Publication Year: 2013
Published by: Wayne State University Press
Series: TV Milestones Series
Introduction: “It’s America, Man”
Although HBO’s The Wire (2002–8) never achieved spectacular ratings or won an Emmy, journalists and critics frequently describe it as the best show that has appeared on television. It won a number of awards, the most prestigious of which was a 2004 Peabody Award. Walter Benn Michaels, ...
1. Situating The Wire
The Wire’s critical acclaim is based on its social realism. For example, Jacob Weisberg proclaims,
No other program has ever done anything remotely like what this one does, namely to portray the social, political, and economic life of an American city with the scope, observational precision, and moral vision of great literature....
2. The Parallel Economy
The conclusion to season one demonstrates that The Wire works against the grain of traditional police drama in its refusal to allow the closing of the case to suggest victory: although some members of the Barksdale organization go to jail, business continues. Season two marks a more radical departure ...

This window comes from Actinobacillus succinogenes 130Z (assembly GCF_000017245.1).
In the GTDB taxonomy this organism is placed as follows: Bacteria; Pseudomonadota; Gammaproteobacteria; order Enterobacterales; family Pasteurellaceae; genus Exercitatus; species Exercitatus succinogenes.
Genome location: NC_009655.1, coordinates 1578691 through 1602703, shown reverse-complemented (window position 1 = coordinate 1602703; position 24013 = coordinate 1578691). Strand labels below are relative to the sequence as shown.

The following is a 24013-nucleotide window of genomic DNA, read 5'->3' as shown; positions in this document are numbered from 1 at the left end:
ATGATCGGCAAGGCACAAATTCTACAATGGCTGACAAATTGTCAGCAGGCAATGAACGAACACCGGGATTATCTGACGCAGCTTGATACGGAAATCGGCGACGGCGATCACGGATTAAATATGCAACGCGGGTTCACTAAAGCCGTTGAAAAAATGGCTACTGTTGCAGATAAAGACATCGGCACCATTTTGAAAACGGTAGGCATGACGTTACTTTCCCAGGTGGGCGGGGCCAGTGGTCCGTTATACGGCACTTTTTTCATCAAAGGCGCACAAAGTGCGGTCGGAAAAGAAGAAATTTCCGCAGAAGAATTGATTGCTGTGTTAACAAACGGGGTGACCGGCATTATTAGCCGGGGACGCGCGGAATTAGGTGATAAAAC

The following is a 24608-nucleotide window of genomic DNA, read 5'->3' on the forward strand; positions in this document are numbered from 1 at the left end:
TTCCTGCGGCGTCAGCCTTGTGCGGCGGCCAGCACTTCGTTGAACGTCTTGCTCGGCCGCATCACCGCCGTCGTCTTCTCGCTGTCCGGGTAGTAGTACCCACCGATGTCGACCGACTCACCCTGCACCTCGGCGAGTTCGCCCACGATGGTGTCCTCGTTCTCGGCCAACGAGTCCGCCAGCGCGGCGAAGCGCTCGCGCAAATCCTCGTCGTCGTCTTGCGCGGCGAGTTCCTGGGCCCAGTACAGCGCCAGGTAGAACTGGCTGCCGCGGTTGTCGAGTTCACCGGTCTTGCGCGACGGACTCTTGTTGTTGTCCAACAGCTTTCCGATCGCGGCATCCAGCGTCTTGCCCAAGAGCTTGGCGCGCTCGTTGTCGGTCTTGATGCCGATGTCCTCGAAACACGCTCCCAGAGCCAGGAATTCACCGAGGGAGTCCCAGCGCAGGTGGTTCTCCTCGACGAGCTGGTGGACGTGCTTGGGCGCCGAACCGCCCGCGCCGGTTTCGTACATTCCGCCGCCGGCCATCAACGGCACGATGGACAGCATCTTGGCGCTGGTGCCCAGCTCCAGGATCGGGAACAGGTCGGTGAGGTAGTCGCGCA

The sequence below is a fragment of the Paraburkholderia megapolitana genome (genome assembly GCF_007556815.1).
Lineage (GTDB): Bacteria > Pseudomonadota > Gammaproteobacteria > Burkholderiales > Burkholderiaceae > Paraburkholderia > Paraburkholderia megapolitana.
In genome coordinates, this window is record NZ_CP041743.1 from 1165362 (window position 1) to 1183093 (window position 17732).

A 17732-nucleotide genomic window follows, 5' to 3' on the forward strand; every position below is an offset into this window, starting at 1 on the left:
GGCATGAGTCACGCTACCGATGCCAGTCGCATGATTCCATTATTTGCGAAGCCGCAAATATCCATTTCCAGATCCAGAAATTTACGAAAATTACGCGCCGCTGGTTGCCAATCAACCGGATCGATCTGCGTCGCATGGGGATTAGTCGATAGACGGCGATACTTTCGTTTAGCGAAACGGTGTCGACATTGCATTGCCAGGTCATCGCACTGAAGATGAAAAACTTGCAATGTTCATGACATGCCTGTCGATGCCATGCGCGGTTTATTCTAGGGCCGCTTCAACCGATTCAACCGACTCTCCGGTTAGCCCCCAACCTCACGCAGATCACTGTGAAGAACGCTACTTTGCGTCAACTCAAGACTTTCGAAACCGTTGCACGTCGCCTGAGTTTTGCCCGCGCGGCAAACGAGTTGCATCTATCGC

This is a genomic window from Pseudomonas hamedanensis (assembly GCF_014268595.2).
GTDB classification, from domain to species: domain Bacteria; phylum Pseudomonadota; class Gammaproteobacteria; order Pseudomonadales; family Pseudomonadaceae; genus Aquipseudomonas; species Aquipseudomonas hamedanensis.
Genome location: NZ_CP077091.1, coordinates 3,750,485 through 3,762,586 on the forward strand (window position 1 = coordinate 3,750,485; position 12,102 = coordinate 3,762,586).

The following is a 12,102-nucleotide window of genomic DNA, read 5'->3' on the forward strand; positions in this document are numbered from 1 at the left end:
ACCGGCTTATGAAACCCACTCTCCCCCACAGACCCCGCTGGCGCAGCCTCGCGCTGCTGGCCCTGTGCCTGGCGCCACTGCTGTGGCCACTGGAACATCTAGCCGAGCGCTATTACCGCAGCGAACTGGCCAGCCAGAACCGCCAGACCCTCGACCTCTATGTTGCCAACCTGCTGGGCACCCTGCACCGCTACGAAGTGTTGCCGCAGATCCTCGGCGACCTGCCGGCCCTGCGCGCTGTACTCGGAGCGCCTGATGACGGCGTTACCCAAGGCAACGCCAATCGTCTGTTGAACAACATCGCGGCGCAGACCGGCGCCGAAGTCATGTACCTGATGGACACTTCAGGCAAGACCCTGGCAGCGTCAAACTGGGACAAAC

3. The System Is Broken
The pursuit of profits over people, and of career advancement over substantive results, is one of the series’ themes, and its effect is traced across a number of parallel institutions: the police department, the drug-trafficking organization, political governance structures, the school system, and the media. ...
4. Media, Social Justice, Community
The Wire’s claim to significance is based on its commitment to social realism and its willingness to tell a “truth” about crime and justice that is obscured by both other popular culture and mainstream discourses about crime. In this final chapter, I want to consider The Wire’s relationship to its audience and the question of whether its nuanced depiction of the drug culture...